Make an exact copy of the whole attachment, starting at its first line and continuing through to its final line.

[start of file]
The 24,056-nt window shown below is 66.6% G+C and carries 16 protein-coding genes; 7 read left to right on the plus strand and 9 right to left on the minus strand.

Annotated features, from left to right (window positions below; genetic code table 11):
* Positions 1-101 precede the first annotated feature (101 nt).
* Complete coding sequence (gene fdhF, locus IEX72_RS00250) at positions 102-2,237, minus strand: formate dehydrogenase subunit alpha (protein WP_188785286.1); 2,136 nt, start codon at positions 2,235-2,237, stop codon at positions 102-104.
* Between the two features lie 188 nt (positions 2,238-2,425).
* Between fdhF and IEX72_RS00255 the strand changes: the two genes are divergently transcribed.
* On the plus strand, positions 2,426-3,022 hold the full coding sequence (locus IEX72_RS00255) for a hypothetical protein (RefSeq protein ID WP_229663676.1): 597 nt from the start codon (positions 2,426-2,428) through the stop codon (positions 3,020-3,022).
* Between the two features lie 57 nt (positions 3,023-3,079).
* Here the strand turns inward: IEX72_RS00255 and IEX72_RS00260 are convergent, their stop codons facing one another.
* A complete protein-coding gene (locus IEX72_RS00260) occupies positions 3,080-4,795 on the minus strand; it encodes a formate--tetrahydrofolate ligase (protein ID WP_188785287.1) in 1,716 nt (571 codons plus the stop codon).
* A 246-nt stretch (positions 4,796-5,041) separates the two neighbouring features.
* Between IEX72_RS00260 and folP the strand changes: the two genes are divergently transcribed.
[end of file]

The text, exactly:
The 24,056-nt window shown below is 66.6% G+C and carries 16 protein-coding genes; 7 read left to right on the plus strand and 9 right to left on the minus strand.

Annotated features, from left to right (window positions below; genetic code table 11):
* Positions 1-101 precede the first annotated feature (101 nt).
* Complete coding sequence (gene fdhF, locus IEX72_RS00250) at positions 102-2,237, minus strand: formate dehydrogenase subunit alpha (protein WP_188785286.1); 2,136 nt, start codon at positions 2,235-2,237, stop codon at positions 102-104.
* Between the two features lie 188 nt (positions 2,238-2,425).
* Between fdhF and IEX72_RS00255 the strand changes: the two genes are divergently transcribed.
* On the plus strand, positions 2,426-3,022 hold the full coding sequence (locus IEX72_RS00255) for a hypothetical protein (RefSeq protein ID WP_229663676.1): 597 nt from the start codon (positions 2,426-2,428) through the stop codon (positions 3,020-3,022).
* Between the two features lie 57 nt (positions 3,023-3,079).
* Here the strand turns inward: IEX72_RS00255 and IEX72_RS00260 are convergent, their stop codons facing one another.
* A complete protein-coding gene (locus IEX72_RS00260) occupies positions 3,080-4,795 on the minus strand; it encodes a formate--tetrahydrofolate ligase (protein ID WP_188785287.1) in 1,716 nt (571 codons plus the stop codon).
* A 246-nt stretch (positions 4,796-5,041) separates the two neighbouring features.
* Between IEX72_RS00260 and folP the strand changes: the two genes are divergently transcribed.